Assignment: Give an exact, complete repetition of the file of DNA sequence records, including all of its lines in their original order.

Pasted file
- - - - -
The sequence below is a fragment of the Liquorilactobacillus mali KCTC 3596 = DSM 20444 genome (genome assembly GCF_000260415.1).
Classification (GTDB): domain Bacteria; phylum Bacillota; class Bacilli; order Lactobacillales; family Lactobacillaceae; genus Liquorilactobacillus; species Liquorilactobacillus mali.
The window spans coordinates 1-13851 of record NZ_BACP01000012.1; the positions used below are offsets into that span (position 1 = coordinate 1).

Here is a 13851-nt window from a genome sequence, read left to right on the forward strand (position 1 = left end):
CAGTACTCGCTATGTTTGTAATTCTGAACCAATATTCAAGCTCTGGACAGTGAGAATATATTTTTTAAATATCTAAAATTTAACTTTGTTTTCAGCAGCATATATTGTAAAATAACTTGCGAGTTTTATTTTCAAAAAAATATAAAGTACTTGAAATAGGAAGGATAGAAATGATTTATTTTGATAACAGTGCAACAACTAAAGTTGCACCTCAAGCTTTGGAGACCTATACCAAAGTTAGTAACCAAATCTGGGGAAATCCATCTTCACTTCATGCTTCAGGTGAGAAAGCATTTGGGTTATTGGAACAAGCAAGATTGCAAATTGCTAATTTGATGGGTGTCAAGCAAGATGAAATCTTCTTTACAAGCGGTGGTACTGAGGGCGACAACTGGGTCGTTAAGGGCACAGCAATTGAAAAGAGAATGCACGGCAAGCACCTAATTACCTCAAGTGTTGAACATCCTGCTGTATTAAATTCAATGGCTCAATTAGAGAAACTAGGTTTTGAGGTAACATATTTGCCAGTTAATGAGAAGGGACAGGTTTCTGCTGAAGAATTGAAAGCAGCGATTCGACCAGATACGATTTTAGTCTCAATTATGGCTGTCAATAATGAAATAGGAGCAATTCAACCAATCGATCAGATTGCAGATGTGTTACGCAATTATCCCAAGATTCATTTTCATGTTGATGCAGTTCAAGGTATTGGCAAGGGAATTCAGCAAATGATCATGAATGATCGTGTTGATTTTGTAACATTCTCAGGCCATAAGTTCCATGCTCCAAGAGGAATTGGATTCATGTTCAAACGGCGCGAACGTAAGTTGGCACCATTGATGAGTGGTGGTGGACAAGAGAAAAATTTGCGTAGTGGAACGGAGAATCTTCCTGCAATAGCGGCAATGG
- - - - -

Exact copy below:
The sequence below is a fragment of the Liquorilactobacillus mali KCTC 3596 = DSM 20444 genome (genome assembly GCF_000260415.1).
Classification (GTDB): domain Bacteria; phylum Bacillota; class Bacilli; order Lactobacillales; family Lactobacillaceae; genus Liquorilactobacillus; species Liquorilactobacillus mali.
The window spans coordinates 1-13851 of record NZ_BACP01000012.1; the positions used below are offsets into that span (position 1 = coordinate 1).

Here is a 13851-nt window from a genome sequence, read left to right on the forward strand (position 1 = left end):
CAGTACTCGCTATGTTTGTAATTCTGAACCAATATTCAAGCTCTGGACAGTGAGAATATATTTTTTAAATATCTAAAATTTAACTTTGTTTTCAGCAGCATATATTGTAAAATAACTTGCGAGTTTTATTTTCAAAAAAATATAAAGTACTTGAAATAGGAAGGATAGAAATGATTTATTTTGATAACAGTGCAACAACTAAAGTTGCACCTCAAGCTTTGGAGACCTATACCAAAGTTAGTAACCAAATCTGGGGAAATCCATCTTCACTTCATGCTTCAGGTGAGAAAGCATTTGGGTTATTGGAACAAGCAAGATTGCAAATTGCTAATTTGATGGGTGTCAAGCAAGATGAAATCTTCTTTACAAGCGGTGGTACTGAGGGCGACAACTGGGTCGTTAAGGGCACAGCAATTGAAAAGAGAATGCACGGCAAGCACCTAATTACCTCAAGTGTTGAACATCCTGCTGTATTAAATTCAATGGCTCAATTAGAGAAACTAGGTTTTGAGGTAACATATTTGCCAGTTAATGAGAAGGGACAGGTTTCTGCTGAAGAATTGAAAGCAGCGATTCGACCAGATACGATTTTAGTCTCAATTATGGCTGTCAATAATGAAATAGGAGCAATTCAACCAATCGATCAGATTGCAGATGTGTTACGCAATTATCCCAAGATTCATTTTCATGTTGATGCAGTTCAAGGTATTGGCAAGGGAATTCAGCAAATGATCATGAATGATCGTGTTGATTTTGTAACATTCTCAGGCCATAAGTTCCATGCTCCAAGAGGAATTGGATTCATGTTCAAACGGCGCGAACGTAAGTTGGCACCATTGATGAGTGGTGGTGGACAAGAGAAAAATTTGCGTAGTGGAACGGAGAATCTTCCTGCAATAGCGGCAATGG